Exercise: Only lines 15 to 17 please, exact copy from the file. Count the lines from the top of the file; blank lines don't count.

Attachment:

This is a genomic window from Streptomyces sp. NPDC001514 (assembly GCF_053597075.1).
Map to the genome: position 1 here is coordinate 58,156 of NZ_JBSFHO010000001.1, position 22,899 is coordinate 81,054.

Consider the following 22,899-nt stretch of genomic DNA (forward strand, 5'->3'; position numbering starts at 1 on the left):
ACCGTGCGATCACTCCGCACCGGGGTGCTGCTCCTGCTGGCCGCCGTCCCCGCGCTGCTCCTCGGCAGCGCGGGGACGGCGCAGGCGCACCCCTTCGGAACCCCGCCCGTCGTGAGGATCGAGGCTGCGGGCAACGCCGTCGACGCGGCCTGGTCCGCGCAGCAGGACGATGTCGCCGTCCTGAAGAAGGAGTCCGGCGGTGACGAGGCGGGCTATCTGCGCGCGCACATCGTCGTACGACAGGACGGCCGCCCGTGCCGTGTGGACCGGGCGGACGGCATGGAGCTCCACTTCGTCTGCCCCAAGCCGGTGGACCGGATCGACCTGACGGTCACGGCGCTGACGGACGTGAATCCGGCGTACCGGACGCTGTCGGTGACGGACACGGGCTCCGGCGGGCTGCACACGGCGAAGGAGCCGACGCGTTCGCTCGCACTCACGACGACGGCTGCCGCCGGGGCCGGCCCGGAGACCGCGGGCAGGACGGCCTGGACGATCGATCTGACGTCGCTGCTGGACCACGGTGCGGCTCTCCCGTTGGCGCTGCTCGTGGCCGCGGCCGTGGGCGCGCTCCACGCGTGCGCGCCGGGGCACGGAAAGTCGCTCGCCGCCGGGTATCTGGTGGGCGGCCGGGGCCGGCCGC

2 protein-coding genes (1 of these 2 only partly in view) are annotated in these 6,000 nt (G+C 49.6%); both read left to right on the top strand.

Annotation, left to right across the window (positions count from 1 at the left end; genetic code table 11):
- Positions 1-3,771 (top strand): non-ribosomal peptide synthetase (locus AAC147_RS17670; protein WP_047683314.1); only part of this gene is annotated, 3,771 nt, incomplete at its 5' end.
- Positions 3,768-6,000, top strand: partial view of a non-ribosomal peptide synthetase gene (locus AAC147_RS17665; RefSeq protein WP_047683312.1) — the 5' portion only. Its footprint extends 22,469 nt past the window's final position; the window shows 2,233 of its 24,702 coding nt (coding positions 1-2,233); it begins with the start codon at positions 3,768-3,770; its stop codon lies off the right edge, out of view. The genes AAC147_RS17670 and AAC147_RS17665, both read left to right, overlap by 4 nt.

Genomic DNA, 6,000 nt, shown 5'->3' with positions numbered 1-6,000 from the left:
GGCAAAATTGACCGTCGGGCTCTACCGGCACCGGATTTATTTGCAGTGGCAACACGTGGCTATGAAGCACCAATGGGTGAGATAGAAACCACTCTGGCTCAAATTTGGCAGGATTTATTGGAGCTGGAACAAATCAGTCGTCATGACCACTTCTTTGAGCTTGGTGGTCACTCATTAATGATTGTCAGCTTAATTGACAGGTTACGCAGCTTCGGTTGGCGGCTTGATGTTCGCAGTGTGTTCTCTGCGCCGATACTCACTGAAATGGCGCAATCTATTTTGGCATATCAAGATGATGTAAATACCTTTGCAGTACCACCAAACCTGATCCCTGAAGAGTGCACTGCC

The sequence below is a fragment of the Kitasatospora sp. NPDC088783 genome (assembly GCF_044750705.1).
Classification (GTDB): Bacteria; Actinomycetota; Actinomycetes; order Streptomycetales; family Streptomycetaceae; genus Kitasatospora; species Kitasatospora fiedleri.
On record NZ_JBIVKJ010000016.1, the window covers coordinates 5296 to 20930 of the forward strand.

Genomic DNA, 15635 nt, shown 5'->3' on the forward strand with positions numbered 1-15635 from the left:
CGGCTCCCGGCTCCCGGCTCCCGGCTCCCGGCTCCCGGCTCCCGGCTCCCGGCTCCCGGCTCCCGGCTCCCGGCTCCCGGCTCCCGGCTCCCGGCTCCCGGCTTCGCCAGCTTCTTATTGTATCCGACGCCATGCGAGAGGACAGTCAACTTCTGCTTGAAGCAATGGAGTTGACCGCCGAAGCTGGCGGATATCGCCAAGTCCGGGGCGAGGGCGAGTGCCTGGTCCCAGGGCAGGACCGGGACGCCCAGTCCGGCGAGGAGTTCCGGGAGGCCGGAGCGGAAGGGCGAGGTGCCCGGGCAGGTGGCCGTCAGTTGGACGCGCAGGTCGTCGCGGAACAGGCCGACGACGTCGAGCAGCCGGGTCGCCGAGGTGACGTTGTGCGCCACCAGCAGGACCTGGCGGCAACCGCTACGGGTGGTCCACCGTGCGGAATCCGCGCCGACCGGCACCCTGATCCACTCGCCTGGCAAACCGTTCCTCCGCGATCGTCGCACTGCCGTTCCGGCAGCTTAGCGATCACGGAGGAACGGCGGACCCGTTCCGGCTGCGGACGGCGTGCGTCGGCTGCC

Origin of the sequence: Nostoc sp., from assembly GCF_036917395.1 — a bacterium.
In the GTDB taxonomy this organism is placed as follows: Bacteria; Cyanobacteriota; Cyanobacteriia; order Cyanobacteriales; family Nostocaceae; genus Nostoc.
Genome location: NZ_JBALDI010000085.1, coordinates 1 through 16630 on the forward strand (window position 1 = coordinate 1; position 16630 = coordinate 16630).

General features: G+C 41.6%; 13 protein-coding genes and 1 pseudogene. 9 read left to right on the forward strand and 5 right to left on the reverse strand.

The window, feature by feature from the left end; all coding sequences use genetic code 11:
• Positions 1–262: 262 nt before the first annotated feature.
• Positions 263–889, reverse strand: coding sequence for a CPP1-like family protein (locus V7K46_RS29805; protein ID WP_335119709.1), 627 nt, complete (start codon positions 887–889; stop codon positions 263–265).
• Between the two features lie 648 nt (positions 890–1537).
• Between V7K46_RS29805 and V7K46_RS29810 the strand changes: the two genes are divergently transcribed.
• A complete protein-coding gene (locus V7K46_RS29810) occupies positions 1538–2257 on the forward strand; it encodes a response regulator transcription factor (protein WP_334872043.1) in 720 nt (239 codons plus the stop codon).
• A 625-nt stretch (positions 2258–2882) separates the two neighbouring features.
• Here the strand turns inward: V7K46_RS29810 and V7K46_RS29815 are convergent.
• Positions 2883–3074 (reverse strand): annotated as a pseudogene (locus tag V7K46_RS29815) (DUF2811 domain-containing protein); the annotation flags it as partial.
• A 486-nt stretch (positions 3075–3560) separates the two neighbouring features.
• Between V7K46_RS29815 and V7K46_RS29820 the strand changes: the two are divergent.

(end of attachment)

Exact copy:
CGGCTCCCGGCTCCCGGCTCCCGGCTCCCGGCTCCCGGCTCCCGGCTCCCGGCTCCCGGCTCCCGGCTCCCGGCTCCCGGCTCCCGGCTCCCGGCTCCCGGCTTCGCCAGCTTCTTATTGTATCCGACGCCATGCGAGAGGACAGTCAACTTCTGCTTGAAGCAATGGAGTTGACCGCCGAAGCTGGCGGATATCGCCAAGTCCGGGGCGAGGGCGAGTGCCTGGTCCCAGGGCAGGACCGGGACGCCCAGTCCGGCGAGGAGTTCCGGGAGGCCGGAGCGGAAGGGCGAGGTGCCCGGGCAGGTGGCCGTCAGTTGGACGCGCAGGTCGTCGCGGAACAGGCCGACGACGTCGAGCAGCCGGGTCGCCGAGGTGACGTTGTGCGCCACCAGCAGGACCTGGCGGCAACCGCTACGGGTGGTCCACCGTGCGGAATCCGCGCCGACCGGCACCCTGATCCACTCGCCTGGCAAACCGTTCCTCCGCGATCGTCGCACTGCCGTTCCGGCAGCTTAGCGATCACGGAGGAACGGCGGACCCGTTCCGGCTGCGGACGGCGTGCGTCGGCTGCC

Origin of the sequence: Nostoc sp., from assembly GCF_036917395.1 — a bacterium.
In the GTDB taxonomy this organism is placed as follows: Bacteria; Cyanobacteriota; Cyanobacteriia; order Cyanobacteriales; family Nostocaceae; genus Nostoc.